Is A Crown Right For Me?

crown on teeth

Caps, crowns, and bridges are essentially all the same thing. A cap/crown is usually the best way to deal with a chipped tooth. If too much of the tooth is gone to support a filling, Dr. Stone envelopes the tooth with porcelain, metal, or a combination of these two substances. This procedure both strengthens and beautifies the tooth. So, a crown on teeth is basically two prosthodontic procedures in one.

Crown on Teeth

A dental bridge is two crowns with a false tooth in between them. The result is something very similar to removable dentures. A bridge is a very good option for people missing teeth in certain parts of the mouth, who have undergone major trauma, and/or are not good candidates for dental implants.

The Crown on Teeth Procedure

Simply placing a crown in a gap is usually not an option. The mouth cannot tell the difference between a helpful substance, like a metal cap, and a harmful substance, like tartar. However, Dr. Stone must often remove quite a bit of the tooth to prepare it for a crown. Leaving the remaining tooth exposed is a very bad idea.

So, Dr. Stone usually creates a temporary crown made of acrylic. The temp crown looks good and functions well while the lab makes the permanent crown. Typically, patients can wear a temporary crown for up to three months. That’s plenty of time to prepare the permanent crown.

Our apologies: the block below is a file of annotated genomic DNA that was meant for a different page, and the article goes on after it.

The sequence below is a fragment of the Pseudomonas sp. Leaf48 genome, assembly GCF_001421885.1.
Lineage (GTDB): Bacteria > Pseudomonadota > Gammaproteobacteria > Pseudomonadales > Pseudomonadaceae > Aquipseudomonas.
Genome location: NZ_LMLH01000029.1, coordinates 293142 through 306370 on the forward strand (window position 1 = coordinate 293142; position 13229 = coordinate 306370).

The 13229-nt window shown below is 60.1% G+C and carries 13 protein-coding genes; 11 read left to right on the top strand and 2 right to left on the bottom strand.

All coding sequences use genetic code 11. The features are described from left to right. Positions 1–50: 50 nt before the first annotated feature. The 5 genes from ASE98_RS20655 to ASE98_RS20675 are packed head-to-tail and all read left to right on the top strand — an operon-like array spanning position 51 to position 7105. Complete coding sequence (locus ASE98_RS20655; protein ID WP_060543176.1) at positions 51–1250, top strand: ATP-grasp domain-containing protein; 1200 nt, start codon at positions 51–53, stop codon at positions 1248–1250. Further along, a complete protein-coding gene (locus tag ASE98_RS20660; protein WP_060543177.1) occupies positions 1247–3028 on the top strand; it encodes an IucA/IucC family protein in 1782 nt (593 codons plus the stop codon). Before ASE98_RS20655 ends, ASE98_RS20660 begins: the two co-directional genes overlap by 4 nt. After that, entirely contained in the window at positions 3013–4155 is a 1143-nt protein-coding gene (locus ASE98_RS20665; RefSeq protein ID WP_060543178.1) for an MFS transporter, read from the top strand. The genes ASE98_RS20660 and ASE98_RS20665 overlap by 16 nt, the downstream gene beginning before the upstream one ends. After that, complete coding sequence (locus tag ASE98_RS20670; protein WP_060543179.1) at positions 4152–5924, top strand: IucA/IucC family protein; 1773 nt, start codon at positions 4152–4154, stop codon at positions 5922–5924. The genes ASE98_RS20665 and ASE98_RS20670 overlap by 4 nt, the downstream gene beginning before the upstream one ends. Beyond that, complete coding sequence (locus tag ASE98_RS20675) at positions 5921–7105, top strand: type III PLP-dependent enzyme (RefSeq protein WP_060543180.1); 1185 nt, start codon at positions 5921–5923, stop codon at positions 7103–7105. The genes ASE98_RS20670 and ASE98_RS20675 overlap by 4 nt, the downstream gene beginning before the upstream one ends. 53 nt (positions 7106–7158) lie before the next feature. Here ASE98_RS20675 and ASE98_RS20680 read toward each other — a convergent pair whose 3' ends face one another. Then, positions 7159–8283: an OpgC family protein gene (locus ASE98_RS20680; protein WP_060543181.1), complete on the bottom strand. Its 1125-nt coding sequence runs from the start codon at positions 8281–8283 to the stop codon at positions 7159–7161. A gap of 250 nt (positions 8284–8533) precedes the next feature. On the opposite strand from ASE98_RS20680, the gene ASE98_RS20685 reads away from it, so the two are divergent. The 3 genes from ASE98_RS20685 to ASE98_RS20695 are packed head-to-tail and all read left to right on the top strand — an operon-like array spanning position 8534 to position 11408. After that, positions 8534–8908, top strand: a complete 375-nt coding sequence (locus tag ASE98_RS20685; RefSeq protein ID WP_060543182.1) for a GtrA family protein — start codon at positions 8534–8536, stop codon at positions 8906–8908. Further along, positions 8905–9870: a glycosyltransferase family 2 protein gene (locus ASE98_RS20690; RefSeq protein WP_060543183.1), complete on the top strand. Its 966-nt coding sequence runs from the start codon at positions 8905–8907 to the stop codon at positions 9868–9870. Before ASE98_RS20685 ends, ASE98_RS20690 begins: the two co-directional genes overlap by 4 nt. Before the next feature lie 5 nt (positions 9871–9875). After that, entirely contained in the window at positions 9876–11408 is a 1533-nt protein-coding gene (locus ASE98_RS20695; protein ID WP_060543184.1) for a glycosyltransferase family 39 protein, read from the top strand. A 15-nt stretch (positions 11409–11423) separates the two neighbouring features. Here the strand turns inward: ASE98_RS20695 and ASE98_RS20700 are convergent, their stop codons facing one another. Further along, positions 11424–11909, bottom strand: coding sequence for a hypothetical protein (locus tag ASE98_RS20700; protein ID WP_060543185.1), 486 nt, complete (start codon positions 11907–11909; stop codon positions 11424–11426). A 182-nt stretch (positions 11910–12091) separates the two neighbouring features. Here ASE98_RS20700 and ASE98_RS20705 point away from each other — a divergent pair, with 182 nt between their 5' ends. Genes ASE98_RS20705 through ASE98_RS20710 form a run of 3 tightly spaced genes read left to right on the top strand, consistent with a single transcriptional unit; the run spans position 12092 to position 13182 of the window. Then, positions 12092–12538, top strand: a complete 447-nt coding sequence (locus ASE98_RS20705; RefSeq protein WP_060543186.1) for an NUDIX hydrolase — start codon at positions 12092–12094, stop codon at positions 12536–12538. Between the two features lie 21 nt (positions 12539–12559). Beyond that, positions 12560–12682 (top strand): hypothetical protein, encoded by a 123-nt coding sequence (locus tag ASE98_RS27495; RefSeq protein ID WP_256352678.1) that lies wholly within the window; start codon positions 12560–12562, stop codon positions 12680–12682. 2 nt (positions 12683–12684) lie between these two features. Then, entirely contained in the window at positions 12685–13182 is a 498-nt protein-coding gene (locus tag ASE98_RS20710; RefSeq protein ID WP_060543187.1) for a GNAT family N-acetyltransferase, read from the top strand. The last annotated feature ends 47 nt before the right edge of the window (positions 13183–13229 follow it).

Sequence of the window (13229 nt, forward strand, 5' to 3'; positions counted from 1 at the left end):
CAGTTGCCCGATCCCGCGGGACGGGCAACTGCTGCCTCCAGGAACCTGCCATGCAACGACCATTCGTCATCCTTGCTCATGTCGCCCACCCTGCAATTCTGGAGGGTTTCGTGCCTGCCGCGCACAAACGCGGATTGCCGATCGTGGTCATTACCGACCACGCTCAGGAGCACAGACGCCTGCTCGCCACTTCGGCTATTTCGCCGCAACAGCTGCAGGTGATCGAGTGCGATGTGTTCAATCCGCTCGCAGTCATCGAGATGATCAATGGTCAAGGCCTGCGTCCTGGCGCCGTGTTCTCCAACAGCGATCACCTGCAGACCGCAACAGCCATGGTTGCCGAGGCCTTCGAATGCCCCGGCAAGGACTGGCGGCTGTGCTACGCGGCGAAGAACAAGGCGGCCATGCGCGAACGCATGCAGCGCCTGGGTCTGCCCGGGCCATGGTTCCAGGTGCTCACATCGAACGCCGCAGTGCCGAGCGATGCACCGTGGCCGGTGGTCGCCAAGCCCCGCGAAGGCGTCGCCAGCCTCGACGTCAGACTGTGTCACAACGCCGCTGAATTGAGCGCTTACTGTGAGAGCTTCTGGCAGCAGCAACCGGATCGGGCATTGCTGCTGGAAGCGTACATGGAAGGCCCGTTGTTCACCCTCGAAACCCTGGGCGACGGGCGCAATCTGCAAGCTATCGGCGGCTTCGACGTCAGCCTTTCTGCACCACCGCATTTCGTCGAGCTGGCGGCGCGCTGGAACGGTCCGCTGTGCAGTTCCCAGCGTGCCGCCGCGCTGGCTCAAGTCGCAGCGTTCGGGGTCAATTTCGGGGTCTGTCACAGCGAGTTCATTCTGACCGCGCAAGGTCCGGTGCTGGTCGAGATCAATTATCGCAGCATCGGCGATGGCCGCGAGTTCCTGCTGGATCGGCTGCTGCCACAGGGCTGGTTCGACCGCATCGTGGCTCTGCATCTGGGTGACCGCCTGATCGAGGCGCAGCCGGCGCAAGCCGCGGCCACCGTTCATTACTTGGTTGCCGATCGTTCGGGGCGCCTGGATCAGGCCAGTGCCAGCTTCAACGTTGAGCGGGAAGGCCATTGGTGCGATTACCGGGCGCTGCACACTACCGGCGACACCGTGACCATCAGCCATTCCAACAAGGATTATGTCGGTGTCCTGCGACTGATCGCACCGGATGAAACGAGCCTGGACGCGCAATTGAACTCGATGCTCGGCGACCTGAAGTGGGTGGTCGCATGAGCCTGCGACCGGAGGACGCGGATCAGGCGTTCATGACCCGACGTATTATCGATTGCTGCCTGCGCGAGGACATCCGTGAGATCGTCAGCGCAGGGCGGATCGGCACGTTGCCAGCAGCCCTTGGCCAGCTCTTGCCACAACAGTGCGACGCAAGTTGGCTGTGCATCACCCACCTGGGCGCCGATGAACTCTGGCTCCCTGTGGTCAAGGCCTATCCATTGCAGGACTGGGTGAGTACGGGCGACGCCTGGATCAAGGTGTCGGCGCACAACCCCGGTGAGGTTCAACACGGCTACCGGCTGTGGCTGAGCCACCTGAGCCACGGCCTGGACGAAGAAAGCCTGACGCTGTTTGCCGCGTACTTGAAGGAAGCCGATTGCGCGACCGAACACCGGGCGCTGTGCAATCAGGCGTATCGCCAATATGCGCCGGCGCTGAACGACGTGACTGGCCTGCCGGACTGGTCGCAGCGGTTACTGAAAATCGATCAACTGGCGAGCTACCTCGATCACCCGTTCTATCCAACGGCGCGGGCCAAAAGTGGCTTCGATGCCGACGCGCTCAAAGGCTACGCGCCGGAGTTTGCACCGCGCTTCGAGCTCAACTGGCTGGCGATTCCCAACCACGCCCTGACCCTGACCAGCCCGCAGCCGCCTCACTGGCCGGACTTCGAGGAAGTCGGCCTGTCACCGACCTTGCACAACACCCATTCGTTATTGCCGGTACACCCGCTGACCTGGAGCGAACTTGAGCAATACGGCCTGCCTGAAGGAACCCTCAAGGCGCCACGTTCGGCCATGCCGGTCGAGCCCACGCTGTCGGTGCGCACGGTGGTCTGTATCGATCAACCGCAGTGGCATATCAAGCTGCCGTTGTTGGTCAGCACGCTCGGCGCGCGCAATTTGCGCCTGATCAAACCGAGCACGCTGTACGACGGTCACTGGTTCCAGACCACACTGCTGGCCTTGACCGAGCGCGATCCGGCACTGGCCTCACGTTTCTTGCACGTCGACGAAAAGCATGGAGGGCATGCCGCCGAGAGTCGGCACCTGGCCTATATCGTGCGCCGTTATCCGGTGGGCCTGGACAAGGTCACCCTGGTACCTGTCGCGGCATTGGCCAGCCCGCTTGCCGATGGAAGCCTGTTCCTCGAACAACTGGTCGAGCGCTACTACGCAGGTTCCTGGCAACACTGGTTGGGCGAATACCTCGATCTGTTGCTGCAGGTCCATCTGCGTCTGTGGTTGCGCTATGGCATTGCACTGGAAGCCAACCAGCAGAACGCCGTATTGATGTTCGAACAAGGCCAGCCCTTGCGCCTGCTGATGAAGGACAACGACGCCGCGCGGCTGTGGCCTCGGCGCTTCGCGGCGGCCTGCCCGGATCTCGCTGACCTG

There are a lot of options in terms of cap, crown, and bridge material. Currently, it’s quite popular to combine porcelain with zirconium. Zirconia crowns are quite strong, rather inexpensive, and easy to fit. However, zirconium is not translucent, which explains the need for a porcelain supplement.

Recent Innovations

Crown on Teeth

Milled crowns have been around since the early 1990s. They are better than ever now, and they may soon replace the porcelain/metal crown on teeth combination.

The material is easy to work with. The milled crown starts as a block which a computer-controlled laser then cuts into the shape of a tooth. Then, Dr. Stone cements the cap into place. This all takes place in the office during one visit. But there are still some problems. The milled crown failure rate is not high, but it is higher than the porcelain/metal failure rate.

Milled crowns are a microcosm of our philosophy. There have been a lot of prosthodontic innovations recently. But just because something is new does not necessarily mean it is better. Very soon, the milled crown disadvantages should be ironed out. But for now, this particular crown on tooth procedure remains more of a rare option in some cases.

By whatever name they’re called, caps, crowns, and bridges are a very good option for many patients who want a minimally-invasive and long-term solution for broken teeth. To see which approach is right for you, reach out to Best Dental Associates in Ft. Lauderdale for your initial consultation with Dr. Stone.

crown on teeth


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